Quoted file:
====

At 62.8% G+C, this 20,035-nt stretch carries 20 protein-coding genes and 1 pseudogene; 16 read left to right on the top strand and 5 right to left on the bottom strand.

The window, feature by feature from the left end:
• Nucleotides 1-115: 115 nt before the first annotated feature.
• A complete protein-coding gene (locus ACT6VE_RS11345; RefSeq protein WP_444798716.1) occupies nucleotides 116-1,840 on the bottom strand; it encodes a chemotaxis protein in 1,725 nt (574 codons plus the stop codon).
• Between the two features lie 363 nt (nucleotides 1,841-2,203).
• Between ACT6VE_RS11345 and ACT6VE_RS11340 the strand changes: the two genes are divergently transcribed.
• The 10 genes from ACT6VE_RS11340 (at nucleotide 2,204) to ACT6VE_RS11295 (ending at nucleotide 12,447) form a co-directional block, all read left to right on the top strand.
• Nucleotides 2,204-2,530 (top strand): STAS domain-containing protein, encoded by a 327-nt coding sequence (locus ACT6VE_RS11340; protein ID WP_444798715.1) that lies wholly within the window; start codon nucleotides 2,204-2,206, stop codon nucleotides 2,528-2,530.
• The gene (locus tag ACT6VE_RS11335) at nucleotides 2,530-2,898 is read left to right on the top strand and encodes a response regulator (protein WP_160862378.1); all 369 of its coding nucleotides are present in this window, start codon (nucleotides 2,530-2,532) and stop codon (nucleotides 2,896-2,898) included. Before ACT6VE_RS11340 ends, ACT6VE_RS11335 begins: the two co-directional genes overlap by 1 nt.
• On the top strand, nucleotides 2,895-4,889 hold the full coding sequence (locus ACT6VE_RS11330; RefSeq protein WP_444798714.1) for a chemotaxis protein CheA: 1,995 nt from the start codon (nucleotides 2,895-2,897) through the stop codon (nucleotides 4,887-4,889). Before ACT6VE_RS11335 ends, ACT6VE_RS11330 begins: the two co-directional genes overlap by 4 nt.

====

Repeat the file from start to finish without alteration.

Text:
At 62.8% G+C, this 20,035-nt stretch carries 20 protein-coding genes and 1 pseudogene; 16 read left to right on the top strand and 5 right to left on the bottom strand.

The window, feature by feature from the left end:
• Nucleotides 1-115: 115 nt before the first annotated feature.
• A complete protein-coding gene (locus ACT6VE_RS11345; RefSeq protein WP_444798716.1) occupies nucleotides 116-1,840 on the bottom strand; it encodes a chemotaxis protein in 1,725 nt (574 codons plus the stop codon).
• Between the two features lie 363 nt (nucleotides 1,841-2,203).
• Between ACT6VE_RS11345 and ACT6VE_RS11340 the strand changes: the two genes are divergently transcribed.
• The 10 genes from ACT6VE_RS11340 (at nucleotide 2,204) to ACT6VE_RS11295 (ending at nucleotide 12,447) form a co-directional block, all read left to right on the top strand.
• Nucleotides 2,204-2,530 (top strand): STAS domain-containing protein, encoded by a 327-nt coding sequence (locus ACT6VE_RS11340; protein ID WP_444798715.1) that lies wholly within the window; start codon nucleotides 2,204-2,206, stop codon nucleotides 2,528-2,530.
• The gene (locus tag ACT6VE_RS11335) at nucleotides 2,530-2,898 is read left to right on the top strand and encodes a response regulator (protein WP_160862378.1); all 369 of its coding nucleotides are present in this window, start codon (nucleotides 2,530-2,532) and stop codon (nucleotides 2,896-2,898) included. Before ACT6VE_RS11340 ends, ACT6VE_RS11335 begins: the two co-directional genes overlap by 1 nt.
• On the top strand, nucleotides 2,895-4,889 hold the full coding sequence (locus ACT6VE_RS11330; RefSeq protein WP_444798714.1) for a chemotaxis protein CheA: 1,995 nt from the start codon (nucleotides 2,895-2,897) through the stop codon (nucleotides 4,887-4,889). Before ACT6VE_RS11335 ends, ACT6VE_RS11330 begins: the two co-directional genes overlap by 4 nt.